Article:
Using Arduino > Microcontrollers

Arduino to ARM. Where to start?

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Looks good,  "Netduino Go has four times the speed (168MHz), six times the code space (384KB), and twice the available RAM (100KB+) of Netduino Plus."
It covers simple as well as OMG complex.


--- Quote ---Right now I am leaning toward LPC or ST-branded ARMs that are found on the Maple (always out of stock), Discovery (seems underpowered), LPCExpresso, and mbed (missing JTAG).
--- End quote ---

Discovery seems underpowered?  Which one?

ARM come in sort-of three flavors.  You have your "small" microcontrollers aimed at the 8bit market.  Less than 100MHz, less than 256k flash, no MMU.  Usually Cortex M0 or Cortex M3 cores.  The LPCExpresso boards and Maple, plus most of the TI Stellaris development boards and the Freescale Kinetis boards are mostly in this category.

And you have your BIG ARMS.  500+ MHz.  External memory with MMU.  Runs linux and most programs are written as user-level linux programs.  ARM9, ARM11, Cortex A8 cores.  Includes Rasberry Pi, BeagleBoard/etc, Pogoplug, and assorted wireless routers.

Then you have the in-between systems.  100-500MHz, up to 1MB flash.  No MMU, but too much space (IMO) not to run some sort of kernel.  A lot of the Cortex M4 boards (including the STMF4 discovery) fall in here.

--- Quote ---also eagerly awaiting the Due
--- End quote ---
You might want to wait another month and see if anything concrete comes out of "Maker Faire" Silicon Valley.  It was MF NY where the Leonardo/Due were first mentioned, and it wouldn't surprise me if they had more to say here.  Apparently Atmel and Arduino are sharing "booth space" (cf avrfreaks)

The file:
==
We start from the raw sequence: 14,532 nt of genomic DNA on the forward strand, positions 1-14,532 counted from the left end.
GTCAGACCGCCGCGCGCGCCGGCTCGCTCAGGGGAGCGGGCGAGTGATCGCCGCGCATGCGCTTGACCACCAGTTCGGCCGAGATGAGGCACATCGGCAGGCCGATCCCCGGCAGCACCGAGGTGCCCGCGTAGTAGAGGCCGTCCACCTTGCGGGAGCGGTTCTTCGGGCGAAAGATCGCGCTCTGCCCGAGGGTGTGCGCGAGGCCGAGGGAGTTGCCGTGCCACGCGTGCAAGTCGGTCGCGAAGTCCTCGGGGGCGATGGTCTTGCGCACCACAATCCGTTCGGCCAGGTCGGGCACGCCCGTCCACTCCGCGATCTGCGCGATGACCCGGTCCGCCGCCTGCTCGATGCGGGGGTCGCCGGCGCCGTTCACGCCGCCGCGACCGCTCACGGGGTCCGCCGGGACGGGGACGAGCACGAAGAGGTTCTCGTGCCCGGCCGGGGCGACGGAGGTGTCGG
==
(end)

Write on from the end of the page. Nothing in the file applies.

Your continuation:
PS: I think a great place to start for "advanced" hackers would be to port the Arduino core libraries to whatever ARM board you get.  This teaches you quite a bit about how the new CPU works, gets you familiar with the Arduino internals in a way that few people achieve, AND potentially provides a useful tool for less experienced users.  Shucks, I'd like to see the Arduino core ported to windows (A parallel port has 8+ output bits.  The sound card has several channels capable of analogRead(), etc.)

The more host-oriented people can spend their time trying to build arm-gcc tools in useful forms.
One of the more attractive parts of a hypothetical Arduino IDE supporting ARM is the existence of a multiplatform ARM development environment that isn't dependent on proprietary libraries.

You could also look at ChipKit, which is an arduino-like system with PIC32 (MIPS) processor.  Not as popular as ARM, but of comparable power.  Someone has the larger ChipKit (MEGA equiv) running 2.10bsd unix...

I would recommend the STM32F4 Discovery board. It is very cheap, in fact it is sold at below cost, and powerful. It is also a bit of a challenge to drive, especially on a Mac.

Thank you for explaining the different ARMs available. I was looking for something like that. So now I know that the Cortex M0 and M3 are essentially the same device as Arduino, only about 5 times faster with more I/O.

I think I will opt for the medium power ARMs like the STM32F4 Discovery board which I thought was underpowered. I am looking at it again though and my head is exploding reading the datasheet. I am trying to compare the STM32F407VGT6 to the ATmega2560 and there doesn't seem to be any reason at all to use the 2560, or even an Atmel Xmega when the price difference between the AVR and ARM is $1.

* Arduino Mega 2560: $40, bare ATMega2560: $18

* STM32F4 Discovery board: $15, bare STM32F407VGT6: $13

* LeafLabs Maple: $45, bare STM32F103RB: $17

My next question: why is this supposedly more powerful Discovery Board being sold for so cheap, much cheaper than the less powerful Maple? This is part of the reason I was so confused--apparently price is inversely proportional to power for dev boards until you reach the ARMs with Linux. What are some of the other mid-range boards?


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